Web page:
Let’s pretend you want to get a certain task done, like moving from one corner of a room to the one diagonally opposite. You think you know the best route, and you shuffle your staff round the walls, step by step, micromanaging and issuing specific instructions. Finally, you reach your destination. It’s taken several days, but you’re happy. You celebrate and congratulate your staff. They look at each other puzzled.
“But if that’s what you wanted, why didn’t you just say? I’ve done this before and I know a quicker way, straight through the centre of the room.”
Your staff are frustrated because they’re kept in the dark and their skills aren’t used to their fullest. They’re not being as productive as they could be because you’re not sharing the bigger picture.
5. Your staff turnover is very high
OK, there can be lots of reasons for people leaving and some industries are more prone to it than others. But check that poor communication isn’t playing a role. One of the reasons why the world’s most successful companies invest in internal communication is they understand the role it plays in retaining their best people. And they want to do that because recruiting and training people costs money and decreases productivity. You want to get people to the point of working at their full potential and then keep them there.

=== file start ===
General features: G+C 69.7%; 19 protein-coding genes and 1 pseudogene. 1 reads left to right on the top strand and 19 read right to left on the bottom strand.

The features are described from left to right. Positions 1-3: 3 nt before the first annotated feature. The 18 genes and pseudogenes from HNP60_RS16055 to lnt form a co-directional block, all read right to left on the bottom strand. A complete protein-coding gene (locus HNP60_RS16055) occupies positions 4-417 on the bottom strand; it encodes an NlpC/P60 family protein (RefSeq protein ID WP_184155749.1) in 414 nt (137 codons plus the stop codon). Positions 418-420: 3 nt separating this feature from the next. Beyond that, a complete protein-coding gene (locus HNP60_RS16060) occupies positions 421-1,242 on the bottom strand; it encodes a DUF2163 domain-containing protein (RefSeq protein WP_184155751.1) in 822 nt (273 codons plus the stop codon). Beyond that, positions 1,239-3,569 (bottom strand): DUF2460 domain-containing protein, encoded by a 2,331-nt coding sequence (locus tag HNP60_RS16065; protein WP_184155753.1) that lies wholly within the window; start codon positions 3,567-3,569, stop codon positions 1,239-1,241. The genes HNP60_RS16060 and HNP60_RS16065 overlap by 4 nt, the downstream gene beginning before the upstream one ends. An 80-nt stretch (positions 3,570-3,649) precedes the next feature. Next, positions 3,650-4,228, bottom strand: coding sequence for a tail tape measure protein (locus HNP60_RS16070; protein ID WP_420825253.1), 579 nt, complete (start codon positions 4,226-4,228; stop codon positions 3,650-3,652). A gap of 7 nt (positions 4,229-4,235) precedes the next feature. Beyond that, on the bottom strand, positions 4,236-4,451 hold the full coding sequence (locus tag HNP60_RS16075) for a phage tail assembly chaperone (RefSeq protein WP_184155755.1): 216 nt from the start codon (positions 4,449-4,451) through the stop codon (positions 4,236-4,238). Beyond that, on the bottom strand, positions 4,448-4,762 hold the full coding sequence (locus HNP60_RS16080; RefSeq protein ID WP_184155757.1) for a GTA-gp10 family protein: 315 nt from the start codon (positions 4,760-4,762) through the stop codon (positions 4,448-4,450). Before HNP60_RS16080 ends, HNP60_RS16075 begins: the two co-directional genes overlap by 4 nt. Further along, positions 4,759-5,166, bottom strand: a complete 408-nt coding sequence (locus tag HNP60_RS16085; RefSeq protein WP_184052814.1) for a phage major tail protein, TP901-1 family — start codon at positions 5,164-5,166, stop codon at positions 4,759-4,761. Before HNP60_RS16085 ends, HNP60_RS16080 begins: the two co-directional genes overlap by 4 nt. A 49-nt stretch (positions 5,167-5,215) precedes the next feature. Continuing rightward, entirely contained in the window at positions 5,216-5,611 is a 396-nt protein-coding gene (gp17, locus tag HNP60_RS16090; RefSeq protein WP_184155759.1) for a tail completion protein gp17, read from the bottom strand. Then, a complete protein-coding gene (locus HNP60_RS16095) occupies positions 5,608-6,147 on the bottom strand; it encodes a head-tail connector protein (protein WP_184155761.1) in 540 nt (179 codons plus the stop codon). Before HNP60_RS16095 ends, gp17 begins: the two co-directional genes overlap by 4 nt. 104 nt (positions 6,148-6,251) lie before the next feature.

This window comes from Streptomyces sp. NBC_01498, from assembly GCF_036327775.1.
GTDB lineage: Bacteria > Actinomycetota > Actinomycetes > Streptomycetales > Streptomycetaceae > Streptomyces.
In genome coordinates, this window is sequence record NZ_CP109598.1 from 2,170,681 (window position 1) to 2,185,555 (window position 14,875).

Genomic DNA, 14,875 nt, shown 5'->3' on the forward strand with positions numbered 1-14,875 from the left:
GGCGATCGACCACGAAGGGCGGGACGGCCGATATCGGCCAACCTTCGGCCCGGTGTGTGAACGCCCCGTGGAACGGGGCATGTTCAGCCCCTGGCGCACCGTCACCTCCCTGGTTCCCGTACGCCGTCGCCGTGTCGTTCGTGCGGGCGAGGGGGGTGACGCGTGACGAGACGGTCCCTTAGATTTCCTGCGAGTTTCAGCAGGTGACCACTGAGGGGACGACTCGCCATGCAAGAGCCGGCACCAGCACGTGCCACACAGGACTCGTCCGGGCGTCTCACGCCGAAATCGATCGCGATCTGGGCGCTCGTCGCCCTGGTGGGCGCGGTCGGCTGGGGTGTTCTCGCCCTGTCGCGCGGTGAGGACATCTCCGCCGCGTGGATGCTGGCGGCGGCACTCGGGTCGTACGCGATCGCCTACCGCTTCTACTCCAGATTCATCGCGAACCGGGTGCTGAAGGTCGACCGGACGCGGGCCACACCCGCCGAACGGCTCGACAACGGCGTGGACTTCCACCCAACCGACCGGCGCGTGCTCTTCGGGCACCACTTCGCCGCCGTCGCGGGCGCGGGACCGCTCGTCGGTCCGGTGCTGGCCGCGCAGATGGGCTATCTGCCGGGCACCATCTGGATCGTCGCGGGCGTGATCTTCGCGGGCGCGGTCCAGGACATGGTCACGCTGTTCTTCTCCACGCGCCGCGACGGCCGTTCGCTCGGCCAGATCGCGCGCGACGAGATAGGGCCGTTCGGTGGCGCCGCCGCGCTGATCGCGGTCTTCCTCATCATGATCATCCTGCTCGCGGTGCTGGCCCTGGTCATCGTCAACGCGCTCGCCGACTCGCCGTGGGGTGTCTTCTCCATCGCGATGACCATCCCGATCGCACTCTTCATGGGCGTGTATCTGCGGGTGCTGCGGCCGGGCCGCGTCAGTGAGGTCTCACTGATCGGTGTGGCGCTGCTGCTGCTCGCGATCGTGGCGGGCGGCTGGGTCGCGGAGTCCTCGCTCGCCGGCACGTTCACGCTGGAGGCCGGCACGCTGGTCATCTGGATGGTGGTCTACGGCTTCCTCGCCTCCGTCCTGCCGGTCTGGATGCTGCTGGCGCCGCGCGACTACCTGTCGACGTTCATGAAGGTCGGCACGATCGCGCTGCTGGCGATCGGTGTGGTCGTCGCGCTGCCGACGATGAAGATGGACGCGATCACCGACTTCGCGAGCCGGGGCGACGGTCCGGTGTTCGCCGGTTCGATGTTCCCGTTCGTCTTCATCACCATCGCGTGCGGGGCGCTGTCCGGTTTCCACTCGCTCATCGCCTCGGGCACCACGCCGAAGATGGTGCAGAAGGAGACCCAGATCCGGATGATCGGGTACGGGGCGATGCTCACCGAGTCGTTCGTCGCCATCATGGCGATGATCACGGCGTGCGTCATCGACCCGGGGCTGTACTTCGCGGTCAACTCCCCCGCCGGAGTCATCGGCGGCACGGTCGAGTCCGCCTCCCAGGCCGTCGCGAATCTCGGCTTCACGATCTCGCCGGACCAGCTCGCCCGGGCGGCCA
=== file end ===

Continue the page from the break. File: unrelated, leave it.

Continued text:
Who wouldn’t want to work in an organisation where you really understand what the firm’s trying to achieve, you know your part in it, you know how the firm’s doing and what you can do to keep things going in the right direction. When there are changes coming, you know about them and how they’ll affect you, and you have the chance to talk to managers and leaders in the organisation about the things that matter. A place where people don’t work in silos but ferociously share experience and best practice around the organisation, rather than duplicating effort. Wow! Who’d leave a place like that? Is that your workplace?
In conclusion, these are just a few of the symptoms of poor internal communication, and many of the things that go wrong in organisations can be traced back to it. Of course, there are lots of factors at play in the workplace and they can all affect the golden ideal of ‘engaged’ workforce – things like reward, recognition, development opportunities and management style. Internal communication may be just one of those factors, but it’s a hugely important one.